Hopes receded for a smooth, "voluntary" restructuring of Greece's sovereign debt yesterday when a leading credit-ratings agency said that such a move would still constitute "selective default".
The cost of insuring Greek and other peripheral eurozone economies' bonds soared again, with the premium asked for insurance against a Greek default hitting 19 per cent of the principal.
It is a further knockback to hopes that private-sector bondholders will be able to ease the cost of a second eurozone/International Monetary Fund bailout, estimated to be about €120 billion ($210 billion) - following the €110 billion package last year.
Standard & Poor's said two proposals advanced by an association of French banks "would likely amount to a default" under its criteria because both offered "less value than the promise of the original securities".
If the other agencies, Moody's and Fitch, follow suit, it would make it much tougher to achieve a deal that involves any cost to the private sector - even if the commercial banks want to volunteer to pay a portion of the cost of a rescue. That, in turn, would inflame public opinion in nations that will have to foot the bill.
The embryonic plan, proposed by a consortium of French banks, some heavily exposed to Greece, and supported by German institutions, would be for banks and other private sector investors to accept a combination of longer maturities or lower coupon payments when their Greek bonds became due for repayment.
New bonds of up to 30 years would be swapped for the old securities, and part of the proceeds used by the Greek Government to invest in other, AAA- rated securities, so improving the current junk-status rating awarded to the Greek debt.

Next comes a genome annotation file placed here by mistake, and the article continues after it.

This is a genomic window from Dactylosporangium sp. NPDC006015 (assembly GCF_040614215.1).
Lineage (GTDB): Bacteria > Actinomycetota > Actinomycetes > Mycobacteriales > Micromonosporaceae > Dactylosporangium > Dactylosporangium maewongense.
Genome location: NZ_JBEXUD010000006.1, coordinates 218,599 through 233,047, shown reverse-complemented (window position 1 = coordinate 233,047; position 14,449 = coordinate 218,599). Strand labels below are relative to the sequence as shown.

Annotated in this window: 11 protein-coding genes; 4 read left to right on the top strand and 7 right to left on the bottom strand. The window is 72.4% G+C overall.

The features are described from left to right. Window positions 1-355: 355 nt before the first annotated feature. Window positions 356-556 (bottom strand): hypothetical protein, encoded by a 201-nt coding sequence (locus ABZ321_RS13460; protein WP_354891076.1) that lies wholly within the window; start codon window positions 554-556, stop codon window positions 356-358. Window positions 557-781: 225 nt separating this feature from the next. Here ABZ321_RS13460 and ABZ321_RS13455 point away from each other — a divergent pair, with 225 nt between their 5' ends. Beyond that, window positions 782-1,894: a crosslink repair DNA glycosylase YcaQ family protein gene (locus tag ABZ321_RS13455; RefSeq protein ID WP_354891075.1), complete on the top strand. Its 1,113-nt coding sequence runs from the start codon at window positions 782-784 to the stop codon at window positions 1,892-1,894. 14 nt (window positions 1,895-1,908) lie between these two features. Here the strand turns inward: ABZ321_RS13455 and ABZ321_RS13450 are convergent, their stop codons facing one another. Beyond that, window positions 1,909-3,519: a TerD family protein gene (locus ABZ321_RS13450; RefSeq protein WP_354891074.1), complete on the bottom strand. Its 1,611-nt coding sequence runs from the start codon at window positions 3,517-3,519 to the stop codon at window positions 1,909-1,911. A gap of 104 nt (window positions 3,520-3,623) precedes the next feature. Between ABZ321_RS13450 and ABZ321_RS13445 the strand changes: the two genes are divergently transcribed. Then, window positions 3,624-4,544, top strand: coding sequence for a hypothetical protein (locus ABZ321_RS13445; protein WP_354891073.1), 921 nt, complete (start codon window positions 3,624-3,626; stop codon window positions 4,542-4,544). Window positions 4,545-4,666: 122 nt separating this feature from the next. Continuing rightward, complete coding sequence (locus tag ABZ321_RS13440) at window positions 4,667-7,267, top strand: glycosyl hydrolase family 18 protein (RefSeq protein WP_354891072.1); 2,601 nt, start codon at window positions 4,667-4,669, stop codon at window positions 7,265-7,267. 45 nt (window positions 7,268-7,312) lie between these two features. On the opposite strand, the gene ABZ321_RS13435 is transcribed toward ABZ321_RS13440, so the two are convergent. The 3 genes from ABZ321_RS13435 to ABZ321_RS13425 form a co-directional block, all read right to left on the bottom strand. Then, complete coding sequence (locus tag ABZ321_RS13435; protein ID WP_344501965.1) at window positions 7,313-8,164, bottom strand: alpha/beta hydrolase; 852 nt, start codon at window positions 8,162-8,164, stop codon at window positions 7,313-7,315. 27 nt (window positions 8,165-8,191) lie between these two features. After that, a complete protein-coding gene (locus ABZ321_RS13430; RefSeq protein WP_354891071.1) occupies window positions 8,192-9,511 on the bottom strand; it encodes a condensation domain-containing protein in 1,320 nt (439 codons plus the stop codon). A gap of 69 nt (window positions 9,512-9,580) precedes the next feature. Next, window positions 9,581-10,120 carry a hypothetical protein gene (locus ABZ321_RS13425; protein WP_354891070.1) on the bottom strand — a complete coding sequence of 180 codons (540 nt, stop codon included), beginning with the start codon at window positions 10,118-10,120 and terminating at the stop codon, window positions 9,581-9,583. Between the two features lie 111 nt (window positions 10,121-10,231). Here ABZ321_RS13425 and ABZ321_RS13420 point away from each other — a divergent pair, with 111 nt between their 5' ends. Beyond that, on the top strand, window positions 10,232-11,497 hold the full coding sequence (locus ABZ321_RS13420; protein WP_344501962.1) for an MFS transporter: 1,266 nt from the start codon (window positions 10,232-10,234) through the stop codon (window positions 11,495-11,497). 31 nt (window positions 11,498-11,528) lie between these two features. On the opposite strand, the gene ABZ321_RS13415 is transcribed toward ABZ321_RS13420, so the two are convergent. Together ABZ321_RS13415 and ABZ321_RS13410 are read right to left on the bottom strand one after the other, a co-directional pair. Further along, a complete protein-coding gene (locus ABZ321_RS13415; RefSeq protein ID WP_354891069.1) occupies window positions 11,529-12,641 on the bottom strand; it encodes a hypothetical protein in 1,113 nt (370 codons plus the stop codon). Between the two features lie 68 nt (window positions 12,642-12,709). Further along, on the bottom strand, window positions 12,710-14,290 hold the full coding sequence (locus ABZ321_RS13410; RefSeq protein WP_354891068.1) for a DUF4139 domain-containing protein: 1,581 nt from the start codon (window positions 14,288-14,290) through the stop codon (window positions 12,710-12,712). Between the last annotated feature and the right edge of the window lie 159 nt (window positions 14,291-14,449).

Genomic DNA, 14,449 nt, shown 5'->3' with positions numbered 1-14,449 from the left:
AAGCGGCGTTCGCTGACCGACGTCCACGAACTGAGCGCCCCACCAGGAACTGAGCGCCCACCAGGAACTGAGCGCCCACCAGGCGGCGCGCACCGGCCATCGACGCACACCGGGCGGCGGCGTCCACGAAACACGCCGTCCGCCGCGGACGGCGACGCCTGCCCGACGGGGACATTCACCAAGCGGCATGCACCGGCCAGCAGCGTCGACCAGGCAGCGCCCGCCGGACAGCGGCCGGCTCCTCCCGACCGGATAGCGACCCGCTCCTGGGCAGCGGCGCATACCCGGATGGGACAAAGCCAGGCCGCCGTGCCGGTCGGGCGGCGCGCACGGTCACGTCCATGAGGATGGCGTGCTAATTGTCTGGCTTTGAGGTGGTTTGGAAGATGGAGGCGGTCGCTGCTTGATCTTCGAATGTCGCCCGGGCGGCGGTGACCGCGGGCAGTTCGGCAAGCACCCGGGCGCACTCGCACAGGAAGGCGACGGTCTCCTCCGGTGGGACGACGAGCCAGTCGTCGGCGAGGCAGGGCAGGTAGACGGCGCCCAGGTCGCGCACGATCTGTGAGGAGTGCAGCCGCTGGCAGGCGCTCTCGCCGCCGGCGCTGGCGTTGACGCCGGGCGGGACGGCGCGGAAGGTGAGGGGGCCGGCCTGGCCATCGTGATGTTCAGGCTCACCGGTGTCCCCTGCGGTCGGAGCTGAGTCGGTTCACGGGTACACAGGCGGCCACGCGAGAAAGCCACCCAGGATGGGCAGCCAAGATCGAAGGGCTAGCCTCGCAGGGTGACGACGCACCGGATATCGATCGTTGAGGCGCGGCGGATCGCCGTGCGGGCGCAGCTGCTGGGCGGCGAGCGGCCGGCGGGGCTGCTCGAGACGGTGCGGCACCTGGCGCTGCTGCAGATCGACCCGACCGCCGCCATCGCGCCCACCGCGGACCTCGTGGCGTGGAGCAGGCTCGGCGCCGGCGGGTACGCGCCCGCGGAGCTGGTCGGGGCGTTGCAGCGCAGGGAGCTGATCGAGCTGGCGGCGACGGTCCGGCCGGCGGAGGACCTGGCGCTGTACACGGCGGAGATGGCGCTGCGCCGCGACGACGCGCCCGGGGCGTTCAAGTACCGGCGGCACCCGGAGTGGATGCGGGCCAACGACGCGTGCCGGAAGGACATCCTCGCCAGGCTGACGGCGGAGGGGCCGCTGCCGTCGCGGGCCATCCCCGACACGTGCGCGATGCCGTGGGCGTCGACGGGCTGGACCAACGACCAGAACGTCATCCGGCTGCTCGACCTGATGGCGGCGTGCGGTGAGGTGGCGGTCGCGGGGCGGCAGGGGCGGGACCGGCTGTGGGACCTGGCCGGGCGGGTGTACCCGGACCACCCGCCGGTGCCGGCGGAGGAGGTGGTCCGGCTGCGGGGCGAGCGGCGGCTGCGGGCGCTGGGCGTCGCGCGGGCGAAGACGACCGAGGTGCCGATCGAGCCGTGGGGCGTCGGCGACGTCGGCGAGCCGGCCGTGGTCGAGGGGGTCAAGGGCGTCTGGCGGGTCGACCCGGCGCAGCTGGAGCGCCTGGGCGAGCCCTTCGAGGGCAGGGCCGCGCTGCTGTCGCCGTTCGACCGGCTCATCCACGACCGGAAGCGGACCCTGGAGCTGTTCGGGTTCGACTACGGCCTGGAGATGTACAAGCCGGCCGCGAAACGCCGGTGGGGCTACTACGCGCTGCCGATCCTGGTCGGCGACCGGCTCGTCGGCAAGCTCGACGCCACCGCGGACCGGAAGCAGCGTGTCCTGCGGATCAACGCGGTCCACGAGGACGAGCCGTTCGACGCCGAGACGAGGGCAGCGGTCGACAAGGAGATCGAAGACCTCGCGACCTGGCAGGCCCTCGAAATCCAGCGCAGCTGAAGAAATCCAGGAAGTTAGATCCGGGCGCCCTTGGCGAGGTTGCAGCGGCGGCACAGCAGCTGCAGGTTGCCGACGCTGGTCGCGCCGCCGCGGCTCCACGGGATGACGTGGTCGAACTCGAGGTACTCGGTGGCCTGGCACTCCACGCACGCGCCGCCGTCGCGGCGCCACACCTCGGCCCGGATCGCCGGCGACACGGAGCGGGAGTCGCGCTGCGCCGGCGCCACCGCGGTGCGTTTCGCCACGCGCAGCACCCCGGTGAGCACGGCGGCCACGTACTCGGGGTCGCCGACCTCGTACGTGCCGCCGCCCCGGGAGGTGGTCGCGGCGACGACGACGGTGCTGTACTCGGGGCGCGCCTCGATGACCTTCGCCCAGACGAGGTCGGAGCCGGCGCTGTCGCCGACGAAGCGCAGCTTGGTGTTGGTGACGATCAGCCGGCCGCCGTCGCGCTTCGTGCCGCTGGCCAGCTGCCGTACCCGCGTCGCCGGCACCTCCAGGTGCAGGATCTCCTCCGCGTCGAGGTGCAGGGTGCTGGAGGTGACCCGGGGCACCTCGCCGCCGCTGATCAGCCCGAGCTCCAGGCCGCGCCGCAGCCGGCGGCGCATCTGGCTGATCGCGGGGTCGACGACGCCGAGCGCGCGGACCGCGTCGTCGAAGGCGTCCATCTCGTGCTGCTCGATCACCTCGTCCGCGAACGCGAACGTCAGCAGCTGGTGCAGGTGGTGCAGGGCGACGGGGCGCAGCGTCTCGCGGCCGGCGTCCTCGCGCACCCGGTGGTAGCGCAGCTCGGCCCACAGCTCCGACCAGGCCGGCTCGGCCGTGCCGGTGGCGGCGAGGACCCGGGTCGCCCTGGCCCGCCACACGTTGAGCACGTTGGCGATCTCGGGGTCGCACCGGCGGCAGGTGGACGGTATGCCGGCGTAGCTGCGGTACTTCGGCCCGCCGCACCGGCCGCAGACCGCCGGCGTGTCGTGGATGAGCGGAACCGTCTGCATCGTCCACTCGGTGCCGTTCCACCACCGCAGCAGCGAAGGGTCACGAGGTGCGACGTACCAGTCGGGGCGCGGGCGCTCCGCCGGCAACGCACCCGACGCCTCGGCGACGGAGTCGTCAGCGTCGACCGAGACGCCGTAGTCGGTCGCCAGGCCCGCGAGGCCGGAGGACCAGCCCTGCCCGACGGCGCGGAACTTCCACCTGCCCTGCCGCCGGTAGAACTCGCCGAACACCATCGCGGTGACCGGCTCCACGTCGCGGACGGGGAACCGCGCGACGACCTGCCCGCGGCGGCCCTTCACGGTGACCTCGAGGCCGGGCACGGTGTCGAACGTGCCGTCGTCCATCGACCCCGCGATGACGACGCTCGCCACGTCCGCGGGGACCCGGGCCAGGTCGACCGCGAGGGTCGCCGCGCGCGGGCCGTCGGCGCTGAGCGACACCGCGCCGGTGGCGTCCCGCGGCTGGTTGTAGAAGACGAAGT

Although in the case of the German banks the sacrifice is comparatively small - only €2 billion - it is politically vital for the German Government to demonstrate that the pain has not being borne entirely by its taxpayers.
Similar political obstacles to a new deal exist in Finland and the Netherlands. S&P said in its report: "The downgrade reflected our view of the rising risk that an enhanced official financing package addressing the Greek Government's 2011-14 financing needs could require private-sector debt restructuring in a form that we would view as an effective default."
It added: "In recent weeks, a number of proposals relating to this topic have surfaced, and the particulars in some cases are evidently still in flux. In brief, it is our view that the options would likely amount to a default under our criteria."
A concession offered at the end of last week, whereby EU government bondholders would rank alongside private sector ones, was not enough to change S&P's mind. The latest developments will inevitably set back the chances of agreement being reached by the time European finance ministers meet again, on Monday.
Amadeu Altafaj Tardio, a spokesman for the EU's monetary affairs commissioner, said work on private-sector involvement was ongoing.
A German Finance Ministry spokesman, Martin Kotthaus, added: "We have to look carefully to see what model we can find to have as few side effects as possible."